The Keurig on my floor at the office is decommissioned, so I have to go upstairs to the editorial department’s kitchen. Signs of life: today when I put in my pod, there was a pod from a different brand. For months I would open up the machine and find the pod I’d used two, three days before. Great situation for a last-man-on-earth story:

He opened the Keurig, and stood silent for a minute, heart racing.

There was a pod, of course. But the top said McCafe.

On the way back downstairs I passed the mailroom guy. He doesn’t have a lot to do. I deposited a letter in the STAMPED MAIL basket. It was the only item. I felt like I had wrapped a message around a carrier pigeon’s leg.

Signs of normalcy: got a card today for the next postcard show. It’s been a long, long time. Good thing I have motels done through 2022. A sign of unnormalcy: I was talking to one of the editors at the paper today, who made a rare appearance to do some office stuff. When I see a light on in a usually darkened office I go over and knock and introduce myself as the caretaker. We stood by the darkend TV monitors in the abandoned news hub, discussing when people would be coming back to the office, even if they come back for “flexible” schedules. Looks like January, if the cases come down.

The cases. It'll always be the cases. For a long time I thought something was damaged, and then I thought it was broken, and now I think it was wrecked for good. Monday I'm making a clean break and moving to a new cubicle in a deserted part of the office. Better view. Fresh desk flair, new pictures. I should throw out all my ties, too. Get new shirts. Start from scratch in 2022. I'm done with waiting for the old days to return. They won't.

Of course, you could say, when did they ever?

Well. That aside, it was a good week with lots of productivity, and the Three Gripes I spoke about the other day have all subsided. Friday awaits, with its simple, ritualistic rewards: pizza, scotch, good popcorn, ice cream, and the knowledge of a good solid weekend breakfast on the other side of slumber. So all is well. Let's see what I have in the Detritus Folder - stuff I set aside for some reason, but couldn't find a reason to post.

Ah: little guys!

This was a popular style in the first decades of the 20th century. Oversized heads, oddly realistic.

The question is whether these are the guys named in the ad, the builder, and the architect.

They look drawn from life, no?

The company did a series of these ads. I found them in a 20s trade magazine aimed at builders.

Yes, they're portraits.

You'll see more of these fellows next year in the History of Advertising section, and I actually found some of the buildings in the ad. Of course, they're now empty and blighted with broken windows in neighborhoods that have one or two houses on vacant blocks like molars in an old bum's mouth.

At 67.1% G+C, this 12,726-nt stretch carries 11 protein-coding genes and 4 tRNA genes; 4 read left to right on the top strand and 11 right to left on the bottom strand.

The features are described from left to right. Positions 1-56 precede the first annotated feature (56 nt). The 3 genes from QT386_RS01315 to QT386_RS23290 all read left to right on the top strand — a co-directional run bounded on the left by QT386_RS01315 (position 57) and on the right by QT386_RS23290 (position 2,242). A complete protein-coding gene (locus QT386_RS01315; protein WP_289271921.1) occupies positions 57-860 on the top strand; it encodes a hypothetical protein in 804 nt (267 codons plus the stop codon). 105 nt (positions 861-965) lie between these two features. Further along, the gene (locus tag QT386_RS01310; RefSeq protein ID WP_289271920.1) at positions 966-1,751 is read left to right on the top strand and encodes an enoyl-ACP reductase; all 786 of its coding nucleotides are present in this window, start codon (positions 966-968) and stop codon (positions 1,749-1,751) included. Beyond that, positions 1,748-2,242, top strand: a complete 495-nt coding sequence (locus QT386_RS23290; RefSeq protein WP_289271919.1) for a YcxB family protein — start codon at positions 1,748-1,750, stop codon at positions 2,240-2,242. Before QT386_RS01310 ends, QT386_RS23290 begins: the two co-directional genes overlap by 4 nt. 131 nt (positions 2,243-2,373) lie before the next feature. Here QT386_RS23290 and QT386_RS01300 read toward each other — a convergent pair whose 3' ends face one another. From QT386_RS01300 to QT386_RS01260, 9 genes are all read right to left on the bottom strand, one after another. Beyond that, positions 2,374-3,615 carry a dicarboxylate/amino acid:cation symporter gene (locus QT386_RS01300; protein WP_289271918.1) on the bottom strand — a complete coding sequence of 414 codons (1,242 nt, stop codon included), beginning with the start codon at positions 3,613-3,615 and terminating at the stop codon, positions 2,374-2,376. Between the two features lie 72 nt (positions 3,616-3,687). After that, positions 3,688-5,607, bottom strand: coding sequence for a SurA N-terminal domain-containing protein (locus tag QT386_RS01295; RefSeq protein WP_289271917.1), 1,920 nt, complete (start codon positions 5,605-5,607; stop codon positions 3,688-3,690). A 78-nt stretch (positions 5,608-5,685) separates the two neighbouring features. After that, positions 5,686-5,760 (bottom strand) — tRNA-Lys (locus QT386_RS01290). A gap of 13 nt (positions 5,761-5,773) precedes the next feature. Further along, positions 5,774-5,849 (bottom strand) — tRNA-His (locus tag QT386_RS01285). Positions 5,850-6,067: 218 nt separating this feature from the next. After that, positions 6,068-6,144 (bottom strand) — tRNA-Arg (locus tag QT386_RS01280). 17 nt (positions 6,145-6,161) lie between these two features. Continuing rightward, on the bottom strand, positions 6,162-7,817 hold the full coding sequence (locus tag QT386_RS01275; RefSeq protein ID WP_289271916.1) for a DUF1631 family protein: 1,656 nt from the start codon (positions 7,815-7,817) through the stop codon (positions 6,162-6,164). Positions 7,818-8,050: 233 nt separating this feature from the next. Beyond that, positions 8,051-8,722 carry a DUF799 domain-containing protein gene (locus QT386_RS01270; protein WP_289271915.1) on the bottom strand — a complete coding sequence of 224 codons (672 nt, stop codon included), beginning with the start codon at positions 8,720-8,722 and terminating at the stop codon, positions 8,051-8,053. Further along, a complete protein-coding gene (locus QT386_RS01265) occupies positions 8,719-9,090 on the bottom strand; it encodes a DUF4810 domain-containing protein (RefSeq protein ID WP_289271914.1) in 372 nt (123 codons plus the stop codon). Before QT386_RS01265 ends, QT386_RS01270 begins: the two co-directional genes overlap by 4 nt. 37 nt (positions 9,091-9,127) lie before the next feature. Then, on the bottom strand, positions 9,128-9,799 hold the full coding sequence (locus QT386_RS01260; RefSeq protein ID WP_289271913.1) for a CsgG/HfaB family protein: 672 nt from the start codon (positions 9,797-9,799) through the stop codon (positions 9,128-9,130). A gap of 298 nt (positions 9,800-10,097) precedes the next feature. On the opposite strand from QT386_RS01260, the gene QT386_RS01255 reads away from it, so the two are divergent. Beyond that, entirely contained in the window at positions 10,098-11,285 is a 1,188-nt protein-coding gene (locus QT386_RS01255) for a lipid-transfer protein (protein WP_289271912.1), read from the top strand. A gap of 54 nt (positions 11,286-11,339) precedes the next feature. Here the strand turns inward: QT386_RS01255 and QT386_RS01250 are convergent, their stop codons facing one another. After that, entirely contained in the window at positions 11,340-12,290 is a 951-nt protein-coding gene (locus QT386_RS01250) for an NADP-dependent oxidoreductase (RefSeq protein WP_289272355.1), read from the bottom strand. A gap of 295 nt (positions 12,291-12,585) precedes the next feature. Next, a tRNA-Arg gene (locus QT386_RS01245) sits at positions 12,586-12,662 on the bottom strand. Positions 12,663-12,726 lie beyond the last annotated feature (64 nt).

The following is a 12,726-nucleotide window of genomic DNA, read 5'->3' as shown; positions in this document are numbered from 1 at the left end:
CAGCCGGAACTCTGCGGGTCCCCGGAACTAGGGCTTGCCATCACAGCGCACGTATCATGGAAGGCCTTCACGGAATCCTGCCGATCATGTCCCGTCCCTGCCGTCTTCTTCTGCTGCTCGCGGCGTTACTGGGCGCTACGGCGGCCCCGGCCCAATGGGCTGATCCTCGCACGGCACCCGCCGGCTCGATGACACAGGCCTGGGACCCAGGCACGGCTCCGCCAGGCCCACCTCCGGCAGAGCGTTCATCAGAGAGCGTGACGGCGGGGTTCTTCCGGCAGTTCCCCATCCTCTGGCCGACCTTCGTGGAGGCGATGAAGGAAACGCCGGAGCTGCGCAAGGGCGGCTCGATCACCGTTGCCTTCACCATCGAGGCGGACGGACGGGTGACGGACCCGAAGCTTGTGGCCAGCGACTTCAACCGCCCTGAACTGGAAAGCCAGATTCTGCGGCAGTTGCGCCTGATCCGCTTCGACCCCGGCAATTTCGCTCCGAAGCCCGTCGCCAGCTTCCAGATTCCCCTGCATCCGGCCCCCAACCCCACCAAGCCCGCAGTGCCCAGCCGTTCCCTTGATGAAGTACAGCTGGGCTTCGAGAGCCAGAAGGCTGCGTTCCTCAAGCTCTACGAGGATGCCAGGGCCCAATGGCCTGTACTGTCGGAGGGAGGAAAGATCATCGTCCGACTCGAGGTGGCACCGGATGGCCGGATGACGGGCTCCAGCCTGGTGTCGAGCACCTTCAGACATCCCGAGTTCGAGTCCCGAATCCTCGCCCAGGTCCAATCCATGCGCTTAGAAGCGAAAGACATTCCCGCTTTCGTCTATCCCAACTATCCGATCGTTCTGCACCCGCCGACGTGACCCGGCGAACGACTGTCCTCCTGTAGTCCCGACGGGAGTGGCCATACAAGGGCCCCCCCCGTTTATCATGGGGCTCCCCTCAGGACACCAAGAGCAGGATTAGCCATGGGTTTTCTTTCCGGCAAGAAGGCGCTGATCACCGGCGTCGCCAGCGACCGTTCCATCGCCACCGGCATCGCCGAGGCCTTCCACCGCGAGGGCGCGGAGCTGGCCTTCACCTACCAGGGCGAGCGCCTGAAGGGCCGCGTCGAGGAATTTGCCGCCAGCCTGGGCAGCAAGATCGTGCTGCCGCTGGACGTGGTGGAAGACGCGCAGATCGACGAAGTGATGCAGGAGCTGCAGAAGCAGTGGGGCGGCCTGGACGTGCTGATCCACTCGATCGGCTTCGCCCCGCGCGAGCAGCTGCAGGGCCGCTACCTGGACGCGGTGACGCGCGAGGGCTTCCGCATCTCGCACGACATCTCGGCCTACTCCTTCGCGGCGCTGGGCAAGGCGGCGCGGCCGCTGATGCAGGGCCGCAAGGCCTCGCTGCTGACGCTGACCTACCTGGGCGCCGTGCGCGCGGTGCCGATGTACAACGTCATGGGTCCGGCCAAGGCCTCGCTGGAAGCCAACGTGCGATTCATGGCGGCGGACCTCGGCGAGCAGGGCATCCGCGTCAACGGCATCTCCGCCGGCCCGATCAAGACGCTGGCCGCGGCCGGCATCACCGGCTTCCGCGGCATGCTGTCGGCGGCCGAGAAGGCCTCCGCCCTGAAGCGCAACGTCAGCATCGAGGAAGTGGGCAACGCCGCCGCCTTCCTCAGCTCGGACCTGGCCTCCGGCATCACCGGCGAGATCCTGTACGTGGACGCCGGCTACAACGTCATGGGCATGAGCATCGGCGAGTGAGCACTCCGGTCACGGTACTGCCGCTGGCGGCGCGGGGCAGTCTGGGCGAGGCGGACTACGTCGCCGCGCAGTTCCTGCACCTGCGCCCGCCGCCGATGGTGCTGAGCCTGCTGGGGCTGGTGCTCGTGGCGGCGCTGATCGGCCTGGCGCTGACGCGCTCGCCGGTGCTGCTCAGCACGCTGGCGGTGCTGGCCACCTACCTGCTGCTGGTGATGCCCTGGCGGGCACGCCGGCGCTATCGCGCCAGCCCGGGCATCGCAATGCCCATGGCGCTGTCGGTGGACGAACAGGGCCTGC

This is amusing, because I did a search for some terms to find a link to the artwork in the Museum update yesterday. HEY WHAT NOW

At first I thought "someone's using my art," and then I thought, no, sigh, Google misses nothing. We used to count on that; now we sometimes regret it.

 

The RBC topped off, and we can't get inside yet, so we'll see how it looks from other angles.

From the library, a block away.

The weekly sweep now gives you the Hennepin view, with the new apartment:

 

The pillars have poked up aboeve the ground now:

And the Firehouse Project. Soon we'll go into the pit.

Trust me, this will be much mre impressive.

 

Butch the Brugger Bro:

 

The clock and chair in the first panel disturb me in vague ways I can't put my finger on.

Solution is here.

 

 

   

 

It's the theme for Urqule Poyrow!

 

 

 

   
 

Except . . . they borrowed that one.

 

   

I have to give the announcer credit; that's some high-quality cheese, right there.

What pickle-nosed chanteuse have we here?

 
   
The album has the feel of something that cashed in on the "Nostalgia" craze after "No No Nanette" was a smallish success.  All re-releases.
   

Wikipedia:

Beatrice Gladys Lillie (29 May 1894 – 20 January 1989), known as Bea Lillie, was a Canadian-born British actress, singer and comedic performer.

She began to perform as a child with her mother and sister. She made her West End debut in 1914 and soon gained notice in revues and light comedies, becoming known for her parodies of old-fashioned, flowery performing styles and absurd songs and sketches.

She debuted in New York in 1924 and two years later starred in her first film, continuing to perform in both the US and UK. She was associated with revues staged by André Charlot and works of Noël Coward and Cole Porter, and frequently was paired with Gertrude Lawrence, Bert Lahr and Jack Haley.

Still working on stage in the 60s, where she picked up some noms for matronly roles.

   
1979: No odor with EZO! Dump those pastes and powders.
   

   
  Thank your for your visits this week. Back on Monday, with Halloween Retro starting on Tuesday.
   

 

 

 

 
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